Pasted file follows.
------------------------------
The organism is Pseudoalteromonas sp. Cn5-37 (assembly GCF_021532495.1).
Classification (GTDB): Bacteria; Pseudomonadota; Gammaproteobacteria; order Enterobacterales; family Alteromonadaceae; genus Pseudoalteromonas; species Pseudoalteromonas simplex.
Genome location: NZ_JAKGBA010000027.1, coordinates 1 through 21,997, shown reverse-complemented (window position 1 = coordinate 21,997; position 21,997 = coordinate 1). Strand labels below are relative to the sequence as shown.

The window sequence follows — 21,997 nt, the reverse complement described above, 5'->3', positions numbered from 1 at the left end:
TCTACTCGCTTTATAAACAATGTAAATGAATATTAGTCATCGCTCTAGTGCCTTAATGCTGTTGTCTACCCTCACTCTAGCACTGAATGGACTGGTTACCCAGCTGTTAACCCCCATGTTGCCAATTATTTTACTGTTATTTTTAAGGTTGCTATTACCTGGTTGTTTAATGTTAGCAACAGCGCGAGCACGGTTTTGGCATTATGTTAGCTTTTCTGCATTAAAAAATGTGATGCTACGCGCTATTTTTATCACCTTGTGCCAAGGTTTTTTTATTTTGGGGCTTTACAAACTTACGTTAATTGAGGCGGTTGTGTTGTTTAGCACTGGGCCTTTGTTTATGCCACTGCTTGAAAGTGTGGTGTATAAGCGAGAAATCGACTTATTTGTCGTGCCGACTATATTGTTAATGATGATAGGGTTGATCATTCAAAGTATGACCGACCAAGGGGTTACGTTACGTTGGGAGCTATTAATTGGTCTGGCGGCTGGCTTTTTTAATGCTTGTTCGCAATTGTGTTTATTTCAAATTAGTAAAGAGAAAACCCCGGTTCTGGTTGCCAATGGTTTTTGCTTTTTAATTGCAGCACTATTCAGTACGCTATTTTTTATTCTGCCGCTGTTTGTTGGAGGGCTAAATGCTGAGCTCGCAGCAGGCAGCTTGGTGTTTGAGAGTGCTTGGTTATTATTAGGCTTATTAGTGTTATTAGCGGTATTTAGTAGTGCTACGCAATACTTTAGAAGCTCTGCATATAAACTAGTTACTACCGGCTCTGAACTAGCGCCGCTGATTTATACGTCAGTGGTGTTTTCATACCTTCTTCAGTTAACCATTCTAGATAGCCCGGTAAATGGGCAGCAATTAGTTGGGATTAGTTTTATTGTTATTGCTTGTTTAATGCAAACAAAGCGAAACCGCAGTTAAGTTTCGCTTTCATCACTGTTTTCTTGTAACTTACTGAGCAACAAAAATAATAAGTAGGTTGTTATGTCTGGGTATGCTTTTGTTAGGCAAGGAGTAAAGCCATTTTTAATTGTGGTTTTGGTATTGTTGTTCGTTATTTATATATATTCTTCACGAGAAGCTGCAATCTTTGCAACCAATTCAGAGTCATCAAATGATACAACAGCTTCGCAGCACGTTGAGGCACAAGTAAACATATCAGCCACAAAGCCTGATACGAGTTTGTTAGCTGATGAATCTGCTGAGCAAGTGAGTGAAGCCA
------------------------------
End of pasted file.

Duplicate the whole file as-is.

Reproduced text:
The organism is Pseudoalteromonas sp. Cn5-37 (assembly GCF_021532495.1).
Classification (GTDB): Bacteria; Pseudomonadota; Gammaproteobacteria; order Enterobacterales; family Alteromonadaceae; genus Pseudoalteromonas; species Pseudoalteromonas simplex.
Genome location: NZ_JAKGBA010000027.1, coordinates 1 through 21,997, shown reverse-complemented (window position 1 = coordinate 21,997; position 21,997 = coordinate 1). Strand labels below are relative to the sequence as shown.

The window sequence follows — 21,997 nt, the reverse complement described above, 5'->3', positions numbered from 1 at the left end:
TCTACTCGCTTTATAAACAATGTAAATGAATATTAGTCATCGCTCTAGTGCCTTAATGCTGTTGTCTACCCTCACTCTAGCACTGAATGGACTGGTTACCCAGCTGTTAACCCCCATGTTGCCAATTATTTTACTGTTATTTTTAAGGTTGCTATTACCTGGTTGTTTAATGTTAGCAACAGCGCGAGCACGGTTTTGGCATTATGTTAGCTTTTCTGCATTAAAAAATGTGATGCTACGCGCTATTTTTATCACCTTGTGCCAAGGTTTTTTTATTTTGGGGCTTTACAAACTTACGTTAATTGAGGCGGTTGTGTTGTTTAGCACTGGGCCTTTGTTTATGCCACTGCTTGAAAGTGTGGTGTATAAGCGAGAAATCGACTTATTTGTCGTGCCGACTATATTGTTAATGATGATAGGGTTGATCATTCAAAGTATGACCGACCAAGGGGTTACGTTACGTTGGGAGCTATTAATTGGTCTGGCGGCTGGCTTTTTTAATGCTTGTTCGCAATTGTGTTTATTTCAAATTAGTAAAGAGAAAACCCCGGTTCTGGTTGCCAATGGTTTTTGCTTTTTAATTGCAGCACTATTCAGTACGCTATTTTTTATTCTGCCGCTGTTTGTTGGAGGGCTAAATGCTGAGCTCGCAGCAGGCAGCTTGGTGTTTGAGAGTGCTTGGTTATTATTAGGCTTATTAGTGTTATTAGCGGTATTTAGTAGTGCTACGCAATACTTTAGAAGCTCTGCATATAAACTAGTTACTACCGGCTCTGAACTAGCGCCGCTGATTTATACGTCAGTGGTGTTTTCATACCTTCTTCAGTTAACCATTCTAGATAGCCCGGTAAATGGGCAGCAATTAGTTGGGATTAGTTTTATTGTTATTGCTTGTTTAATGCAAACAAAGCGAAACCGCAGTTAAGTTTCGCTTTCATCACTGTTTTCTTGTAACTTACTGAGCAACAAAAATAATAAGTAGGTTGTTATGTCTGGGTATGCTTTTGTTAGGCAAGGAGTAAAGCCATTTTTAATTGTGGTTTTGGTATTGTTGTTCGTTATTTATATATATTCTTCACGAGAAGCTGCAATCTTTGCAACCAATTCAGAGTCATCAAATGATACAACAGCTTCGCAGCACGTTGAGGCACAAGTAAACATATCAGCCACAAAGCCTGATACGAGTTTGTTAGCTGATGAATCTGCTGAGCAAGTGAGTGAAGCCA